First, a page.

Relive the history of Balook and its surrounds
In the early days, taming these hills and settling in this remote wilderness took courage and initiative.
Here’s a timeline summary:
1839 – 1841 Balook and surrounds was first explored by James Macarthur, then by Count Paul Strzelecki. This early exploration was sponsored by Angus McMillan, a Scotsman living in NSW. With the expert help of an aboriginal tracker, Charlie Tarra, Strezlecki’s group fought through tough rainforest, tree-ferns and sword grass and were lucky to survive.
1876 Early settlement was initiated around Mirboo.
1922 Grand Ridge Road was completed
1934 Tarra-Bulga Guest House was built
Between 1839 and 1841, sponsored by Angus McMillan a Scotsman living in N.S.W., James Macarthur and later ‘Count’ Paul Strzelecki explored West from the Sale district to the area near Traralgon. Assisted by the indigenous Charlie Tarra the group fought their way South West through Rain forest, tree-ferns and sword grass eventually veering from their target of Corner Inlet to emerge near starving at Western Port.
Settlement of the area did not commence until 1876 around Mirboo. Back breaking land clearing, isolation and eventually the devastating fire of 1898 constrained the development of the hills. Land clearing did continue however and by 1922 the “Grand Ridge Road” had been completed with small towns (Gunyah, English’s Corner, Jumbuk, Jeeralang, Balook, Blackwarry, Carrajung and Mirboo North) strung along the road.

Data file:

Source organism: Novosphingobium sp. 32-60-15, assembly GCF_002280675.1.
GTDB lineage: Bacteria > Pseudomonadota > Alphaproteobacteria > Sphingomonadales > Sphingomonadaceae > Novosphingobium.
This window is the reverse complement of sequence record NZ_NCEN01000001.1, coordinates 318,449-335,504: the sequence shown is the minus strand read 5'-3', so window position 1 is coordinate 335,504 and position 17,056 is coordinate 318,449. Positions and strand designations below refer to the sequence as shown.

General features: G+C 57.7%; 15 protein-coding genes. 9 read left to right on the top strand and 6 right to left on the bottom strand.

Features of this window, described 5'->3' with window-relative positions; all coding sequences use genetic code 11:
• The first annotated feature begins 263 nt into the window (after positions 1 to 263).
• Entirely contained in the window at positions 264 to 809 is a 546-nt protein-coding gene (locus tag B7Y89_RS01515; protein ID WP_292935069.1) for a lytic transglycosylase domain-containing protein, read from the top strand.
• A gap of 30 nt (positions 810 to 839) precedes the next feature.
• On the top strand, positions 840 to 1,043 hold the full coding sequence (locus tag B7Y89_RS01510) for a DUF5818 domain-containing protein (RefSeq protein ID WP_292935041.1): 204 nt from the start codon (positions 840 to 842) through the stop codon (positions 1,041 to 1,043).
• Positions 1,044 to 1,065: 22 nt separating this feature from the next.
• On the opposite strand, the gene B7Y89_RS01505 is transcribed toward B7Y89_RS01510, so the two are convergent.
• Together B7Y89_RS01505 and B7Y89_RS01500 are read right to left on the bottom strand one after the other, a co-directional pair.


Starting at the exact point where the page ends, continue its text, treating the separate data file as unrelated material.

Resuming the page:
This route was studded with Guesthouses and Hotels. Good fishing and shooting was offered at the Gunyah Central Hotel, The Castle at Mirboo North offered both hot and cold water. Others lost to time or bushfires included The Orana, The Ranch and the Ocean View.
One of the very few remaining is the Tarra Bulga Guesthouse at Balook built in 1934. The guesthouse still offers the traveler warm welcome, even Russian spies the Petrovs, who visited in 1954!
Former hosts Robyn and Nick welcome Nici and Steve who will continue the long tradition of country style accommodation and dining offered over the years at the top of “the Heartbreak Hills”, 2000 feet above stress level.
And take a peek at the historical evidence of the early settlers of Balook.